Spicers Retreats launched in 2010, and now boasts eight high-end luxury lodges in Australia. But how does yet another luxury retreat stay competitive in the cluttered travel market? B&T caught up with director of sales and marketing, Luke Neale, to uncover their marketing secrets.
“We have a different marketing strategy depending on the market we’re trying to target,” Neale told B&T. “Our primary target are couples, but we also have conferences during mid-week, as well as international visitors.
“With over 60s market, for example, we use print, direct mail, and regional TV. We plan on having more traditional media next year when we have more budget. But you can’t just rely on that.
“Our strategy for the first few years was largely above the line advertising to get the brand out, but we’ve since grown in our understanding of who our target market is.”
As a result, Neale shared that 42 per cent of the retreat’s marketing is now channelled into digital and social platforms.
“We have a healthy budget, but it’s not what some of our competitors have,” he explained. “So we really need to know that what we’re spending is getting people on the website and getting bookings, so we’re really honing in on our digital strategy.”
While digital once occupied just one staffer’s attention, Spicers Retreats now has between three and four specialist agencies pitching in on the digital front, including a Facebook specialist, data and Google analytics specialists, and a media buying agency that focuses on social.
“It means we get a bigger bang for our buck,” Neale said. “We’re not a retail brand; people don’t see an ad then jump online straight away to respond.
“It costs between $300 and $1000 for a night at one of our retreat,” he added, meaning customers aren’t making any rash, impulse decisions when it comes to spending a night with Spicers.
Neale and his team at Spicers Retreats use Salesforce technology to help gain a clearer understanding of what their customer profiles look like, in order to make their experiences more personal.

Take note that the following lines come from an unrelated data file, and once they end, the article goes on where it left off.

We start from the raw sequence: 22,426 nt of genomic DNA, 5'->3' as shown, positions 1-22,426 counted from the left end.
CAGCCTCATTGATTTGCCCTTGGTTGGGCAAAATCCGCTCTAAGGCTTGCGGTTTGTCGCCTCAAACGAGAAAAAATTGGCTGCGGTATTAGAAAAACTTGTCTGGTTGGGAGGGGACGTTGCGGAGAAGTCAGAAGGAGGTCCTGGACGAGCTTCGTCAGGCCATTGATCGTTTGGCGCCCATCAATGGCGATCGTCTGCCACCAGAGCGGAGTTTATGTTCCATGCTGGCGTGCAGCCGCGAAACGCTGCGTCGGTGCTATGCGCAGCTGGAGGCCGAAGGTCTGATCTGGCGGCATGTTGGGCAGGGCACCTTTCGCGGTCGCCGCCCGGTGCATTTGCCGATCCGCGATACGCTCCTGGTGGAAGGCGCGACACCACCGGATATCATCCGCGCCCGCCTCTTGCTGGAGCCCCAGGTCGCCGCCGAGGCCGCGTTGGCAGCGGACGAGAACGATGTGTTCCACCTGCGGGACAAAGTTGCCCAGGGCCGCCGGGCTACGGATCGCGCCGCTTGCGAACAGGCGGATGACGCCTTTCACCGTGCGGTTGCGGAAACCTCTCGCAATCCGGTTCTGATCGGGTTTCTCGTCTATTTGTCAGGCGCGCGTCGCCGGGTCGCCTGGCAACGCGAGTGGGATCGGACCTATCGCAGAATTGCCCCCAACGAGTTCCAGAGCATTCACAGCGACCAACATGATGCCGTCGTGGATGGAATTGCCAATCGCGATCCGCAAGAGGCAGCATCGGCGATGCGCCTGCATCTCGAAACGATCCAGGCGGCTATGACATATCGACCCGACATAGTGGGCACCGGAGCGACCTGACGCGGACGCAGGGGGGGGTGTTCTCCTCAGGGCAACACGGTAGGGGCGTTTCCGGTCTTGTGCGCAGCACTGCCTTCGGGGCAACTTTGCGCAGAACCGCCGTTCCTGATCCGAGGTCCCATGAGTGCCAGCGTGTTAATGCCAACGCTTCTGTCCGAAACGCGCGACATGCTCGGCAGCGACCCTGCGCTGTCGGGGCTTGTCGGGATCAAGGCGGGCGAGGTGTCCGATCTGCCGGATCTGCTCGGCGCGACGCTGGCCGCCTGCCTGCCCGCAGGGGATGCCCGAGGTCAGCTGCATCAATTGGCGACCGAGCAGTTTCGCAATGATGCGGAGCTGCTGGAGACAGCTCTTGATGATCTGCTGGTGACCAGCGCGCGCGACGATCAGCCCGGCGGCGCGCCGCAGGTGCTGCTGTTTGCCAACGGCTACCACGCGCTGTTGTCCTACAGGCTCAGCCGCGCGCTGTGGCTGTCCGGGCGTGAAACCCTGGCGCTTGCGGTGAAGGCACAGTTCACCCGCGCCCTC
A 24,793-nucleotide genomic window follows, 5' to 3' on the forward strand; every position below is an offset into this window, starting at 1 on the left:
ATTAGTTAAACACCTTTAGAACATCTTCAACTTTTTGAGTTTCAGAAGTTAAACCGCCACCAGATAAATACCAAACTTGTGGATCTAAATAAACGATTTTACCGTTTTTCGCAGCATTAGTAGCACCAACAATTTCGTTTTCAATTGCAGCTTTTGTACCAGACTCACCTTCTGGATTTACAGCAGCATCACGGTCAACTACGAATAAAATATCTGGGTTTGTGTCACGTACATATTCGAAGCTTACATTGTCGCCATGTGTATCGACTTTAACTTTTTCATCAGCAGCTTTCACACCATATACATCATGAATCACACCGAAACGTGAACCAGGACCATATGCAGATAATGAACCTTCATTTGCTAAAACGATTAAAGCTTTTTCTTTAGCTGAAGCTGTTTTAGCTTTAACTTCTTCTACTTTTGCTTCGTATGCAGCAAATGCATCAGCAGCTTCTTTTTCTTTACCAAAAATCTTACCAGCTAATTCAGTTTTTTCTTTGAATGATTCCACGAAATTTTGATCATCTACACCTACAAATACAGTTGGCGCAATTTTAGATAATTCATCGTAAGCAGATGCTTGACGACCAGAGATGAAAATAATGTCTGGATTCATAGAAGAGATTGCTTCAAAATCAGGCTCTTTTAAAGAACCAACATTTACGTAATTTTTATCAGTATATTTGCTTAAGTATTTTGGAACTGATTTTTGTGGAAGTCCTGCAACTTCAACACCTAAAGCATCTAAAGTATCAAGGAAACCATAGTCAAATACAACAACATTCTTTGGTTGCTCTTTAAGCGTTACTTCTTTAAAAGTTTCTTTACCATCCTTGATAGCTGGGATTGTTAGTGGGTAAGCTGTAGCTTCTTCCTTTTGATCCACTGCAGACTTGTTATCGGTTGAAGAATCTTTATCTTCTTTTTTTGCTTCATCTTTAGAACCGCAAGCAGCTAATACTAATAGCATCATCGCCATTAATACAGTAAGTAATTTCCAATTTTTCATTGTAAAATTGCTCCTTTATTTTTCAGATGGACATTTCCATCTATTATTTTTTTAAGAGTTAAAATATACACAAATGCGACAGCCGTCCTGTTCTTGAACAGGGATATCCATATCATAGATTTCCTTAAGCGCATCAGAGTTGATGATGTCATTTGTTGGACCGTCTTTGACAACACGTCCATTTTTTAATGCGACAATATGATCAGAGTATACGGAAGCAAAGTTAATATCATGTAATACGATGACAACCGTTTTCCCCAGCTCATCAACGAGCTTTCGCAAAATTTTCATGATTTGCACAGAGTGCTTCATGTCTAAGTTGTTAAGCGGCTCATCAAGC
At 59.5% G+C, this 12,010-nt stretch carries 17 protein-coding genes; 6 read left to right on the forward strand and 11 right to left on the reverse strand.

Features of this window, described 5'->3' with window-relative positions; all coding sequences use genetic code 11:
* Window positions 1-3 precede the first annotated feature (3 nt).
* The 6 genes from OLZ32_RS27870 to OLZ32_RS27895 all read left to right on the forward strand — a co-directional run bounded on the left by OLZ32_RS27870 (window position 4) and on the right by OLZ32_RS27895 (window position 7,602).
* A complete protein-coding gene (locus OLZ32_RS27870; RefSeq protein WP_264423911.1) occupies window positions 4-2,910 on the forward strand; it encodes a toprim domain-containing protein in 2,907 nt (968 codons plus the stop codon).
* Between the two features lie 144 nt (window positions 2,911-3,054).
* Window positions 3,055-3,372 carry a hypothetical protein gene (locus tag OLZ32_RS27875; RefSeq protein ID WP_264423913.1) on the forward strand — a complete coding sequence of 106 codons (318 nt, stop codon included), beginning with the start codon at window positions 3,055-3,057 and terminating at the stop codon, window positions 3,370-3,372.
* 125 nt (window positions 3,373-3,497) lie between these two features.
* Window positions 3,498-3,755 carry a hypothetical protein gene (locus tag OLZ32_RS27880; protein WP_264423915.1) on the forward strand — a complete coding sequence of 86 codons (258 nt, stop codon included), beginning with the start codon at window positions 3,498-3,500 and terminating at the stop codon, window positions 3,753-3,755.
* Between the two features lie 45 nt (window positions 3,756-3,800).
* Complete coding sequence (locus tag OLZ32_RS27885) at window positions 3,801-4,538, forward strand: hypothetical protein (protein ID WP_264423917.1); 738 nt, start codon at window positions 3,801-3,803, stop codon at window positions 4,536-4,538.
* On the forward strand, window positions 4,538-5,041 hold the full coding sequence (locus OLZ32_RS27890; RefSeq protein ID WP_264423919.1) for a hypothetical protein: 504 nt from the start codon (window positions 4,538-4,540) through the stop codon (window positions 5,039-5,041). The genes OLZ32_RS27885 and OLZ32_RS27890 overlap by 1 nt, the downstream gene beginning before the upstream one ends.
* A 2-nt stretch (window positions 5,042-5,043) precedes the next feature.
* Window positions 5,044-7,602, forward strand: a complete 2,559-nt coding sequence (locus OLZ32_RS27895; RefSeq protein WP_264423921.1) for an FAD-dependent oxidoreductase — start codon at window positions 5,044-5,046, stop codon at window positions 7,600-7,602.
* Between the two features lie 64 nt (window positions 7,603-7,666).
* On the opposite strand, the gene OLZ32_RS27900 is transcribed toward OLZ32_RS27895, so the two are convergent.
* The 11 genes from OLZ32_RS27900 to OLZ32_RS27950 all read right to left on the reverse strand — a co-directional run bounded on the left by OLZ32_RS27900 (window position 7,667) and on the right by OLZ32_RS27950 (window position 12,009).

Speaking about the Marketing Cloud technology, Neale said it “fitted a need for us”.
“We’d been discussing how better to know our guests and their needs. When you’re a high-end, experiential brand, you need to know what a guest wants before they’ve even asked.
For Spicers, this involved gathering immense amounts of data on guests, from where they’ve stayed before to whether they’re a coffee or a tea drinker.
“It’s an ongoing relationship,” Neale explained, citing a need for communication prior to and following on from a stay at their Retreat, as well as during.
“We want to give value to their life outside of Spicers to ensure they want to come back,” he said. “And the Marketing Cloud allows us to communicate with guests more personally and dynamically than ever before.
“We know our guests love our brand when they stay, and after a few stays with us they want us to know more about them.”
Neale explained guests today expect their trusted brands to know their names, drink choices, and intricate preferences so that when they return, they don’t need to communicate this and it becomes a seamless part of the experience.
Salesforce’s Marketing Cloud also allows Spicers Retreats to tailor their messages to customers, delivering them in more relevant mediums.
“If we can see that a customer hasn’t opened an edm, then we can try sending them an SMS to engage with them, or try delivering personal mail to their letterbox,” Neale said.
“The transparency afforded with our guests means we’re not sending out blanket communications.”
The technology enables the marketing team to decipher how to engage other like-minded travellers based on customer data, such as what areas they live in and what media they’re looking at.
“We need to create relationships with our guests,” he said. “It’s not just about ‘book in, stay, leave’, it’s about getting an experience that’s totally personalised to them. And we haven’t found any technology that works this well.
“We want our customers to stay loyal to our relationship with them, and to know that their stays and their previous history means something to us.”